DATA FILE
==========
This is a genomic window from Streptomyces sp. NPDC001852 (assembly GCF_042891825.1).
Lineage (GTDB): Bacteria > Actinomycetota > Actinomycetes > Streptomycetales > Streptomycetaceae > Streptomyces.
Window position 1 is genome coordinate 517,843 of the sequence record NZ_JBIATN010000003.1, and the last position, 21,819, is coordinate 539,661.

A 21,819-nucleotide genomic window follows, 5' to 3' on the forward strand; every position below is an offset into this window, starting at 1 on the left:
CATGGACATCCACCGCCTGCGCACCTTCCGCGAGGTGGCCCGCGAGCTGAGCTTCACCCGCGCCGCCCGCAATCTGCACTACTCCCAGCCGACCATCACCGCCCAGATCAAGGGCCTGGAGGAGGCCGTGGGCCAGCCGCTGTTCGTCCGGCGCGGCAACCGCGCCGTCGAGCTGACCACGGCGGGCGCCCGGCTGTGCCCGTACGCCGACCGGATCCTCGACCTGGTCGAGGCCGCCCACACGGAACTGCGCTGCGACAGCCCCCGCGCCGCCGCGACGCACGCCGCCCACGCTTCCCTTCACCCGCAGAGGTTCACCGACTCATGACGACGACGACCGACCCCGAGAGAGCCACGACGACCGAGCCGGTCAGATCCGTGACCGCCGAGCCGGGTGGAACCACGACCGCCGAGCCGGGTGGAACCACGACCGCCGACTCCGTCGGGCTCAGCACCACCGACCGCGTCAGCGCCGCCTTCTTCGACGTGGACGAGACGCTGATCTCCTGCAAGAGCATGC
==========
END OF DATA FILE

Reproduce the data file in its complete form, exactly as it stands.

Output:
This is a genomic window from Streptomyces sp. NPDC001852 (assembly GCF_042891825.1).
Lineage (GTDB): Bacteria > Actinomycetota > Actinomycetes > Streptomycetales > Streptomycetaceae > Streptomyces.
Window position 1 is genome coordinate 517,843 of the sequence record NZ_JBIATN010000003.1, and the last position, 21,819, is coordinate 539,661.

A 21,819-nucleotide genomic window follows, 5' to 3' on the forward strand; every position below is an offset into this window, starting at 1 on the left:
CATGGACATCCACCGCCTGCGCACCTTCCGCGAGGTGGCCCGCGAGCTGAGCTTCACCCGCGCCGCCCGCAATCTGCACTACTCCCAGCCGACCATCACCGCCCAGATCAAGGGCCTGGAGGAGGCCGTGGGCCAGCCGCTGTTCGTCCGGCGCGGCAACCGCGCCGTCGAGCTGACCACGGCGGGCGCCCGGCTGTGCCCGTACGCCGACCGGATCCTCGACCTGGTCGAGGCCGCCCACACGGAACTGCGCTGCGACAGCCCCCGCGCCGCCGCGACGCACGCCGCCCACGCTTCCCTTCACCCGCAGAGGTTCACCGACTCATGACGACGACGACCGACCCCGAGAGAGCCACGACGACCGAGCCGGTCAGATCCGTGACCGCCGAGCCGGGTGGAACCACGACCGCCGAGCCGGGTGGAACCACGACCGCCGACTCCGTCGGGCTCAGCACCACCGACCGCGTCAGCGCCGCCTTCTTCGACGTGGACGAGACGCTGATCTCCTGCAAGAGCATGC